I feel a certain kinship with soulful folk-Americana troubadour Langhorne Slim. We’re a couple of Jewish kids who were born just two days apart, and we grew up in neighboring states; he named himself for the suburb of Philadelphia he hails from, while I grew up just outside of Akron, Ohio. We love a lot of the same stuff: Dylan, Waits, Cat Stevens, Woody Guthrie, Captain Beefheart, Will Oldham, and Uncle Tupelo.
Langhorne is a high-energy performer, someone who is more than dynamic enough to capture an audience when he’s out there on his own with just an acoustic guitar. There’s a lot of motion in his performance and you couldn’t miss it at The Birchmere in his recent date there: He moved around the stage, he came out from behind the mic, he went into the crowd. Slim had a lot of energy, and I could relate to that!
At The Birchmere on March 22, Langhorne was also quite the storyteller, and the stories were both affecting and humorous. There was a lot of sincerity and affection in the way in he talked about his family and his beloved grandparents, and it spoke to my own memories, especially those of my grandfather. He dedicated “Song For Sale” to his grandfathers, who were powerful figures in his life.
Slim was not afraid to be vulnerable and honest, and he spent considerable time discussing his mental health struggles. He’s battled alcoholism and panic attacks and, as he recounted in his set and in the song of the same title. He talked about being in therapy, saying, “I am now, but it took me a while to go.”
Watch the official music video for “Panic Attack” by Langhorne Slim on YouTube:
One of the powerful themes that run through the performance was the redemptive power of art. He talked about how he likes to see his shows as a “gathering of beautiful freaks,” and he talked about how music has saved his life, both as a child and now as an adult.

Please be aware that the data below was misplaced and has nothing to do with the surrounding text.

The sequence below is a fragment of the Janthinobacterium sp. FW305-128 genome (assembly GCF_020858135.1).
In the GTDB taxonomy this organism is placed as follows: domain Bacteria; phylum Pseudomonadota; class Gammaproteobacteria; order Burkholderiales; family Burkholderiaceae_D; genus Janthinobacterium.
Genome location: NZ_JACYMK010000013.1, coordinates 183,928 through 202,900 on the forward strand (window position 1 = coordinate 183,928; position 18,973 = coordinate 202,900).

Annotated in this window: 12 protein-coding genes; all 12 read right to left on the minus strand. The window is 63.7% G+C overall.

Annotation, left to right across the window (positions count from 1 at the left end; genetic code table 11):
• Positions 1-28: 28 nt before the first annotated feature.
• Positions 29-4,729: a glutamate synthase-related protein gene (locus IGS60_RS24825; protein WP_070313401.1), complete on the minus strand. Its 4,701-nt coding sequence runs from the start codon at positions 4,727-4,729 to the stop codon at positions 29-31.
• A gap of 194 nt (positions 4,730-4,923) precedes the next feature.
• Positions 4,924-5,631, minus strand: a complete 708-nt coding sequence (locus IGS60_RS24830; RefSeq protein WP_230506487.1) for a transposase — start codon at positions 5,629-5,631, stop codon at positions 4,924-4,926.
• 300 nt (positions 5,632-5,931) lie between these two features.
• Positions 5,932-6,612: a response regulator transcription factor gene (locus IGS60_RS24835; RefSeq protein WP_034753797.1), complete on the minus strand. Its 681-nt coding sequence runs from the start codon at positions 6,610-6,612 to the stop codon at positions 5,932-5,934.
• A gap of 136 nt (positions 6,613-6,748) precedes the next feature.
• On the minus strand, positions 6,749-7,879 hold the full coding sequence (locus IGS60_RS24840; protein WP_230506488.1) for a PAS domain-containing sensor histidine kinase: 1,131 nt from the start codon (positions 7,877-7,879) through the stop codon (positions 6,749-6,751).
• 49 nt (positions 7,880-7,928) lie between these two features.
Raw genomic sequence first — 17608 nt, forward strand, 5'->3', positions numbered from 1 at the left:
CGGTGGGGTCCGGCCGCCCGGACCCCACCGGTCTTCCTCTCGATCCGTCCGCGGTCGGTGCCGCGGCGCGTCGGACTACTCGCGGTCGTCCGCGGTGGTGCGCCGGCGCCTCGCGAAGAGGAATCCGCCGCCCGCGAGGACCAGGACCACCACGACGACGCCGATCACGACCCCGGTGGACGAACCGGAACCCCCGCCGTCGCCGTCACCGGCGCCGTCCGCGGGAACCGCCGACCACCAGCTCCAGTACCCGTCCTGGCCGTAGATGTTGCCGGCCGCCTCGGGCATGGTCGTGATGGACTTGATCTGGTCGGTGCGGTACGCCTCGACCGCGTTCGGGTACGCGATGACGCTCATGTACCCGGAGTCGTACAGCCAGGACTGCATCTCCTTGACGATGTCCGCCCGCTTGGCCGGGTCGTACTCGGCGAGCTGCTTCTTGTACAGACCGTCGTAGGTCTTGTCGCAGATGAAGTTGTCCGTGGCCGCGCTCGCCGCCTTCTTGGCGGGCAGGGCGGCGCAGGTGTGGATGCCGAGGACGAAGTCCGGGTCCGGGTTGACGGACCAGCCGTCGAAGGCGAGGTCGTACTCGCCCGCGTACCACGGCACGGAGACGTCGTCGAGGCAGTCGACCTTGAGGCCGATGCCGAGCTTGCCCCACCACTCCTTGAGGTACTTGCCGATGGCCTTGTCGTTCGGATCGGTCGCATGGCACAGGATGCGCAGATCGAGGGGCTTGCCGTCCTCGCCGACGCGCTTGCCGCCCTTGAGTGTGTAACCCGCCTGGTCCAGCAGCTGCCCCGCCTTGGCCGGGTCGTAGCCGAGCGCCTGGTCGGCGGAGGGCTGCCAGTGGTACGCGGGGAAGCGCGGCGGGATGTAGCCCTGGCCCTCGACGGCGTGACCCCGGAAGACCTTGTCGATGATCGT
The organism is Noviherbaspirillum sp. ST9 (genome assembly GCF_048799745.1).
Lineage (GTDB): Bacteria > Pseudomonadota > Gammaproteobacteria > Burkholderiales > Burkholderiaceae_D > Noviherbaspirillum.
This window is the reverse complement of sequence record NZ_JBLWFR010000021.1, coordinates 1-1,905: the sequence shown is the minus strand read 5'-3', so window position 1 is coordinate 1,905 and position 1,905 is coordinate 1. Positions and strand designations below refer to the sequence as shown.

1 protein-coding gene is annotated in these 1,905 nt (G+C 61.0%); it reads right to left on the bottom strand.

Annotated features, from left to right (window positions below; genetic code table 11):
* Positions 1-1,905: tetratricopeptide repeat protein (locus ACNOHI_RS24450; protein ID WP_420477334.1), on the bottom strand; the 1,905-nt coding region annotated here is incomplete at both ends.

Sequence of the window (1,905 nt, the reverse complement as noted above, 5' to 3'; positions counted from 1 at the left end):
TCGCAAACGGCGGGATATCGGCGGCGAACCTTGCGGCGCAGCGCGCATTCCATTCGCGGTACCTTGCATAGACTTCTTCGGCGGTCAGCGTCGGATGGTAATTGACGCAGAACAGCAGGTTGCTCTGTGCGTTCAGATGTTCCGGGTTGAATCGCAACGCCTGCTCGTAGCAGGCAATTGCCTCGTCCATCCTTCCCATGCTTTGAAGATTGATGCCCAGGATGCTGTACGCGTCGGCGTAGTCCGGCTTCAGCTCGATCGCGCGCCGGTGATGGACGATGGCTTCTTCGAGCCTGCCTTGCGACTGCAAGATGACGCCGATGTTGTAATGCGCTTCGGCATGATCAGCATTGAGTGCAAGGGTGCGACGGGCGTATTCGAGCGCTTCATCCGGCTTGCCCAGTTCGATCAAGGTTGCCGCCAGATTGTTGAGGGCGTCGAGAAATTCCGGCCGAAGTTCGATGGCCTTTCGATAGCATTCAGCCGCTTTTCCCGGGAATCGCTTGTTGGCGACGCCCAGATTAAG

In 2021, he released his first album in four years, Strawberry Mansion, which is named for the neighborhood where his grandfather grew up. He wasn’t intending to write a record, he said, but the songs just came together. The album got strong coverage from NPR and other outlets, much of which focused on his recovery. Themes of hope and resilience abound on the record, in songs like “Mighty Soul” and “Morning Prayer.”
There is an art to writing deceptively simple songs that express powerful emotions like hope, joy, sadness, and fear, and that’s a lot of what’s going in Slim’s songs. The titles are often very descriptive of the songs, like “Life Is Confusing” and “No Right Way.” Others, like “Sugar Plum,” declare themselves to be simple, but have hidden depths.
At the beginning of his set, Langhorne described it is a folk show, but there’s more grittiness in what he does than most performers of that description. You could hear the Beefheart and Waits influences in his howling and screaming. He’s not afraid to get freaky and go wild, to let the animal inside go loose. He lets it all out and channels all kinds of raw emotion on stage. He is, to put it simply, a very soulful dude who wears his heart on his sleeve and who isn’t afraid to go out there and let himself feel it all. It takes a lot of bravery to expose yourself like that, and it’s admirable.
Much respect and much love, my Hebrew brother. May God’s light shine upon you.
In addition to the stellar main set by Langhorne, the audience was also treated to a terrific opening act by singer-songwriter Riddy Arman, out of Montana. She’s an interesting character, a former ranch-hand (“I do not self-identify as a cowboy,” she said drolly) who turned to music. Her songs, like “Barbed Wire,” had a definite western flavor. My favorite was “Spirits, Angels, and Lies,” which described the experience of her father’s last days in hospice in Maumee, Ohio, near a train line. On the day of Johnny Cash’s death, Riddy’s father imagined that Johnny came and offered to take him away on the train; he refused, not wanting to leave his family.
Watch the official music video for “Spirits, Angels, and Lies” by Riddy Arman on YouTube:
Here are some photos of Riddy Arman performing at The Birchmere on March 22, 2022. All pictures copyright and courtesy of Casey Vock.
And here are some pictures of Langhorne Slim performing at The Birchmere on March 22, 2022. All photos again copyright and courtesy of Casey Vock.